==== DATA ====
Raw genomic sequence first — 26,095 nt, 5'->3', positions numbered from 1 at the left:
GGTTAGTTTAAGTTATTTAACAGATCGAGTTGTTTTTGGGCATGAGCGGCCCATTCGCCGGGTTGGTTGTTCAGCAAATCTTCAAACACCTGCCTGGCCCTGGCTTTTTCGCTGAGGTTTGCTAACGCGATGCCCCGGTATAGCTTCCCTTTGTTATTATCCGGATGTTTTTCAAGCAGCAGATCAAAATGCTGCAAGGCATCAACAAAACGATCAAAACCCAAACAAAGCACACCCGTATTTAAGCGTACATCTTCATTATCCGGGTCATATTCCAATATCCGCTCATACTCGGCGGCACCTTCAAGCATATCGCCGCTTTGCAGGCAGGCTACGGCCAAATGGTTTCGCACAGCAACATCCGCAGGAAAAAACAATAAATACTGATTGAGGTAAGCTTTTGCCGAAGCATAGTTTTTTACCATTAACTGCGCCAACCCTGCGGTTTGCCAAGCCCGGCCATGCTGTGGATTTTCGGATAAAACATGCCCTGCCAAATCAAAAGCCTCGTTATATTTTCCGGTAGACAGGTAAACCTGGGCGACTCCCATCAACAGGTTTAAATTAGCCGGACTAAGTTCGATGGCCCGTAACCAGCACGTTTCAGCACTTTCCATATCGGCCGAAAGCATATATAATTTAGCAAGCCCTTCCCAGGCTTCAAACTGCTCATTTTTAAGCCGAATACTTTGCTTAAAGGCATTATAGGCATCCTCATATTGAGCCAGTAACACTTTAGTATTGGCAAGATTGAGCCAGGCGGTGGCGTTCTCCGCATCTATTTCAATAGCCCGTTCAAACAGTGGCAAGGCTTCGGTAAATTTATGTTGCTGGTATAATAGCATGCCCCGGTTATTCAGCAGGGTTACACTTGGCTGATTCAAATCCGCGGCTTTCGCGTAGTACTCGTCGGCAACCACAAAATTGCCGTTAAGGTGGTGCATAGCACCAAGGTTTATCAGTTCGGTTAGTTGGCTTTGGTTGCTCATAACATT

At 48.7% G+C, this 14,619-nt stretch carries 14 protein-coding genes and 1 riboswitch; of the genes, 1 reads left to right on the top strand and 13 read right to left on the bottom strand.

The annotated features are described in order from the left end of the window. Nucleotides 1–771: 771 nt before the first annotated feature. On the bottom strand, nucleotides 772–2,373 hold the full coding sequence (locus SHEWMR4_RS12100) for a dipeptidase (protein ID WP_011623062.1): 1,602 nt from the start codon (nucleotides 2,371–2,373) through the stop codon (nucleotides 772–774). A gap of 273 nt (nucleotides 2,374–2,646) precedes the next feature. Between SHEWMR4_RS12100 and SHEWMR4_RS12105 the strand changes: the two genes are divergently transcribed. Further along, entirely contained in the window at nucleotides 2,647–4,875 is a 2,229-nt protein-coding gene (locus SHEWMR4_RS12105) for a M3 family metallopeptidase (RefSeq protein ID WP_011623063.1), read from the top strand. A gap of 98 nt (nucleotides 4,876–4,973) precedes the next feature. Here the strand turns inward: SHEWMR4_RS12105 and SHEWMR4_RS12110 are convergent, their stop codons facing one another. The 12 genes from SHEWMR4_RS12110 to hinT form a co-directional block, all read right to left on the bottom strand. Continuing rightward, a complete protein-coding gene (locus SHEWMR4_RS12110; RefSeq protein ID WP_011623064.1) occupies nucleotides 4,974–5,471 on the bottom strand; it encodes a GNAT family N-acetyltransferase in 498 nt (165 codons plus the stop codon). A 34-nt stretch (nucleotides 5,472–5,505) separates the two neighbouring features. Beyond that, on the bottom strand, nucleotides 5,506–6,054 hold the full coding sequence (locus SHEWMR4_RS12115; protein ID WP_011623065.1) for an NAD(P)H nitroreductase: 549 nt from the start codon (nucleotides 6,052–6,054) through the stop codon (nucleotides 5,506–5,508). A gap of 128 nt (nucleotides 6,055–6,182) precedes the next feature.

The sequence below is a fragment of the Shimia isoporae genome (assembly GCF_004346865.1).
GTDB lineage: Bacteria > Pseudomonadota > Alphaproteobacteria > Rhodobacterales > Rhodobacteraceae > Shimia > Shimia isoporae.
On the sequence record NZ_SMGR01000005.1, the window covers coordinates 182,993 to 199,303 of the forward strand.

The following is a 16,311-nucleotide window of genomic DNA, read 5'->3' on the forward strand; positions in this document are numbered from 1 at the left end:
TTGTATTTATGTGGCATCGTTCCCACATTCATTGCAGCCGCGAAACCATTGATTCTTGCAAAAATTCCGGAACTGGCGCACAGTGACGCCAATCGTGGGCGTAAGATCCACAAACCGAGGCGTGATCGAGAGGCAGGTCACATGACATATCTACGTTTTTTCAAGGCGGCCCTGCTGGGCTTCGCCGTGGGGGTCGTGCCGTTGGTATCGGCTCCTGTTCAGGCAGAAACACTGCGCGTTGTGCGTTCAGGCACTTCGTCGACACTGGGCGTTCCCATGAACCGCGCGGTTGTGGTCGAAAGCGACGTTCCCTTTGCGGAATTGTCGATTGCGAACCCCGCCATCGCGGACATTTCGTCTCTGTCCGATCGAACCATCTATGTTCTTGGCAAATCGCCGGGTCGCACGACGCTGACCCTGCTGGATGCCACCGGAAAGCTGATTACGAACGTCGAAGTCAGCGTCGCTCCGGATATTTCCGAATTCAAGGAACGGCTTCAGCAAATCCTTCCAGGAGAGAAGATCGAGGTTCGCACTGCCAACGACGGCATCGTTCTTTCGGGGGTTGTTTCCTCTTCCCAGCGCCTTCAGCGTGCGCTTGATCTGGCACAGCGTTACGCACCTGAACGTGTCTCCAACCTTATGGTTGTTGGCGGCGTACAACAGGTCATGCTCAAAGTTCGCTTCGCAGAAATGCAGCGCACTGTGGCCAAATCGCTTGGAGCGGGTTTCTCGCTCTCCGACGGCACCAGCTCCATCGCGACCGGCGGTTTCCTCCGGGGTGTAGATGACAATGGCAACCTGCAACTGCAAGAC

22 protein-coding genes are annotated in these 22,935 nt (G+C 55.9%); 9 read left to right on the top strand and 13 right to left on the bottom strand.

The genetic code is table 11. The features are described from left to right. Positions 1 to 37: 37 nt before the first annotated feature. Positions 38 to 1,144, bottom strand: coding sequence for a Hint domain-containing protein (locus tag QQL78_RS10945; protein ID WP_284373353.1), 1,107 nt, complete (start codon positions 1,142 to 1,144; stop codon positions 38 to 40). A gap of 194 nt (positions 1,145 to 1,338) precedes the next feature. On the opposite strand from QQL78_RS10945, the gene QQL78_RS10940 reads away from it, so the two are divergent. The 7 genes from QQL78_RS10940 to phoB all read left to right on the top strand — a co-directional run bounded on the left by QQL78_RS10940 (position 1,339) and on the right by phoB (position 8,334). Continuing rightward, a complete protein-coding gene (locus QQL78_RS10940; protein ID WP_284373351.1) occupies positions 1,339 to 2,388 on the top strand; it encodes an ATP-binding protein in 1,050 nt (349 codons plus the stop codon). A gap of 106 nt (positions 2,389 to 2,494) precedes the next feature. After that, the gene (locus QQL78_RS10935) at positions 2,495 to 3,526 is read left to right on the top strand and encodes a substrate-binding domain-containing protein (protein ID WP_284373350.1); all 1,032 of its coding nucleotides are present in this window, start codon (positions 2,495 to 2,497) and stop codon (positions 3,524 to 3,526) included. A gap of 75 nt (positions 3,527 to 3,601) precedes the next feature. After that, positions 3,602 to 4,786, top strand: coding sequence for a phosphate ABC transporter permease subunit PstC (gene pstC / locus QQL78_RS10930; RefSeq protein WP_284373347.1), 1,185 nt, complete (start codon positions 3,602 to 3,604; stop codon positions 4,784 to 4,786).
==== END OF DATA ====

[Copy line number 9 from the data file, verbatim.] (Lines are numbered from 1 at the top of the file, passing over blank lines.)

TTGTATTTATGTGGCATCGTTCCCACATTCATTGCAGCCGCGAAACCATTGATTCTTGCAAAAATTCCGGAACTGGCGCACAGTGACGCCAATCGTGGGCGTAAGATCCACAAACCGAGGCGTGATCGAGAGGCAGGTCACATGACATATCTACGTTTTTTCAAGGCGGCCCTGCTGGGCTTCGCCGTGGGGGTCGTGCCGTTGGTATCGGCTCCTGTTCAGGCAGAAACACTGCGCGTTGTGCGTTCAGGCACTTCGTCGACACTGGGCGTTCCCATGAACCGCGCGGTTGTGGTCGAAAGCGACGTTCCCTTTGCGGAATTGTCGATTGCGAACCCCGCCATCGCGGACATTTCGTCTCTGTCCGATCGAACCATCTATGTTCTTGGCAAATCGCCGGGTCGCACGACGCTGACCCTGCTGGATGCCACCGGAAAGCTGATTACGAACGTCGAAGTCAGCGTCGCTCCGGATATTTCCGAATTCAAGGAACGGCTTCAGCAAATCCTTCCAGGAGAGAAGATCGAGGTTCGCACTGCCAACGACGGCATCGTTCTTTCGGGGGTTGTTTCCTCTTCCCAGCGCCTTCAGCGTGCGCTTGATCTGGCACAGCGTTACGCACCTGAACGTGTCTCCAACCTTATGGTTGTTGGCGGCGTACAACAGGTCATGCTCAAAGTTCGCTTCGCAGAAATGCAGCGCACTGTGGCCAAATCGCTTGGAGCGGGTTTCTCGCTCTCCGACGGCACCAGCTCCATCGCGACCGGCGGTTTCCTCCGGGGTGTAGATGACAATGGCAACCTGCAACTGCAAGAC